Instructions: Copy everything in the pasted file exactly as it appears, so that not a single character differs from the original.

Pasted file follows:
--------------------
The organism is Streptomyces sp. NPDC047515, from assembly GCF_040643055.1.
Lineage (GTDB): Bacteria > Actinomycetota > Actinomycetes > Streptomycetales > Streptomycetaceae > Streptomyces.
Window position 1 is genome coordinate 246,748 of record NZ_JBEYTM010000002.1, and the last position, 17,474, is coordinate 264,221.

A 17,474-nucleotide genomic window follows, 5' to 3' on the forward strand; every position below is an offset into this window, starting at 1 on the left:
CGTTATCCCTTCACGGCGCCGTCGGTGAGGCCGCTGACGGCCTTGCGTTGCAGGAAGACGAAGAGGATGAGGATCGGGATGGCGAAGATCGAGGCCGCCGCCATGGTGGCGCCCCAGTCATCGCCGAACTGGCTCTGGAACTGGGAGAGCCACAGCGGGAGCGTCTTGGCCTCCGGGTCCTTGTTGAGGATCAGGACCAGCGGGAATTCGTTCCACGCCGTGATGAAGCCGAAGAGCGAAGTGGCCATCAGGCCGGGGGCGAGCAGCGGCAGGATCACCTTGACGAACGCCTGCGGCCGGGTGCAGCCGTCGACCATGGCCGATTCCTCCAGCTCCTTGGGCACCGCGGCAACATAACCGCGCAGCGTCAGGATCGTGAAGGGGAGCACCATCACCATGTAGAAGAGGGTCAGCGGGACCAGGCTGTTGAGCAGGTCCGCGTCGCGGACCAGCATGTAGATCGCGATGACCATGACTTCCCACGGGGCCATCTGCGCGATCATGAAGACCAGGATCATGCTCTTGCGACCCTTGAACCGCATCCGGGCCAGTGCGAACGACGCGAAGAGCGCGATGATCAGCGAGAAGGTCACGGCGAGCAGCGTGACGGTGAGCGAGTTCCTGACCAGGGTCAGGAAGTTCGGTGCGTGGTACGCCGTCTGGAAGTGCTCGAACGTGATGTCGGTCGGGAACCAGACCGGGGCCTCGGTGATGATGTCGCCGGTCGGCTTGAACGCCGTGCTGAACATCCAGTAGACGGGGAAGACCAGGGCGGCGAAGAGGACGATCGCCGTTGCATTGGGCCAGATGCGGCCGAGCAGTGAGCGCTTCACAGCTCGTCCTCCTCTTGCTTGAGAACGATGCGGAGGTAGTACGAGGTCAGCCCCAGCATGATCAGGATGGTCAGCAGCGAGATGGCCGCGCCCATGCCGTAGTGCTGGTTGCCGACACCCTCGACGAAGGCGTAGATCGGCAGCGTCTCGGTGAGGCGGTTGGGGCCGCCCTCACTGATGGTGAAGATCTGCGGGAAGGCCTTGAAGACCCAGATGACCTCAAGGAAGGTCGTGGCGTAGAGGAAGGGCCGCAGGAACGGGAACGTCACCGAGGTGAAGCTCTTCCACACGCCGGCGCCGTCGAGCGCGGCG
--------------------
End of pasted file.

The organism is Streptomyces sp. NPDC047515, from assembly GCF_040643055.1.
Lineage (GTDB): Bacteria > Actinomycetota > Actinomycetes > Streptomycetales > Streptomycetaceae > Streptomyces.
Window position 1 is genome coordinate 246,748 of record NZ_JBEYTM010000002.1, and the last position, 17,474, is coordinate 264,221.

A 17,474-nucleotide genomic window follows, 5' to 3' on the forward strand; every position below is an offset into this window, starting at 1 on the left:
CGTTATCCCTTCACGGCGCCGTCGGTGAGGCCGCTGACGGCCTTGCGTTGCAGGAAGACGAAGAGGATGAGGATCGGGATGGCGAAGATCGAGGCCGCCGCCATGGTGGCGCCCCAGTCATCGCCGAACTGGCTCTGGAACTGGGAGAGCCACAGCGGGAGCGTCTTGGCCTCCGGGTCCTTGTTGAGGATCAGGACCAGCGGGAATTCGTTCCACGCCGTGATGAAGCCGAAGAGCGAAGTGGCCATCAGGCCGGGGGCGAGCAGCGGCAGGATCACCTTGACGAACGCCTGCGGCCGGGTGCAGCCGTCGACCATGGCCGATTCCTCCAGCTCCTTGGGCACCGCGGCAACATAACCGCGCAGCGTCAGGATCGTGAAGGGGAGCACCATCACCATGTAGAAGAGGGTCAGCGGGACCAGGCTGTTGAGCAGGTCCGCGTCGCGGACCAGCATGTAGATCGCGATGACCATGACTTCCCACGGGGCCATCTGCGCGATCATGAAGACCAGGATCATGCTCTTGCGACCCTTGAACCGCATCCGGGCCAGTGCGAACGACGCGAAGAGCGCGATGATCAGCGAGAAGGTCACGGCGAGCAGCGTGACGGTGAGCGAGTTCCTGACCAGGGTCAGGAAGTTCGGTGCGTGGTACGCCGTCTGGAAGTGCTCGAACGTGATGTCGGTCGGGAACCAGACCGGGGCCTCGGTGATGATGTCGCCGGTCGGCTTGAACGCCGTGCTGAACATCCAGTAGACGGGGAAGACCAGGGCGGCGAAGAGGACGATCGCCGTTGCATTGGGCCAGATGCGGCCGAGCAGTGAGCGCTTCACAGCTCGTCCTCCTCTTGCTTGAGAACGATGCGGAGGTAGTACGAGGTCAGCCCCAGCATGATCAGGATGGTCAGCAGCGAGATGGCCGCGCCCATGCCGTAGTGCTGGTTGCCGACACCCTCGACGAAGGCGTAGATCGGCAGCGTCTCGGTGAGGCGGTTGGGGCCGCCCTCACTGATGGTGAAGATCTGCGGGAAGGCCTTGAAGACCCAGATGACCTCAAGGAAGGTCGTGGCGTAGAGGAAGGGCCGCAGGAACGGGAACGTCACCGAGGTGAAGCTCTTCCACACGCCGGCGCCGTCGAGCGCGGCG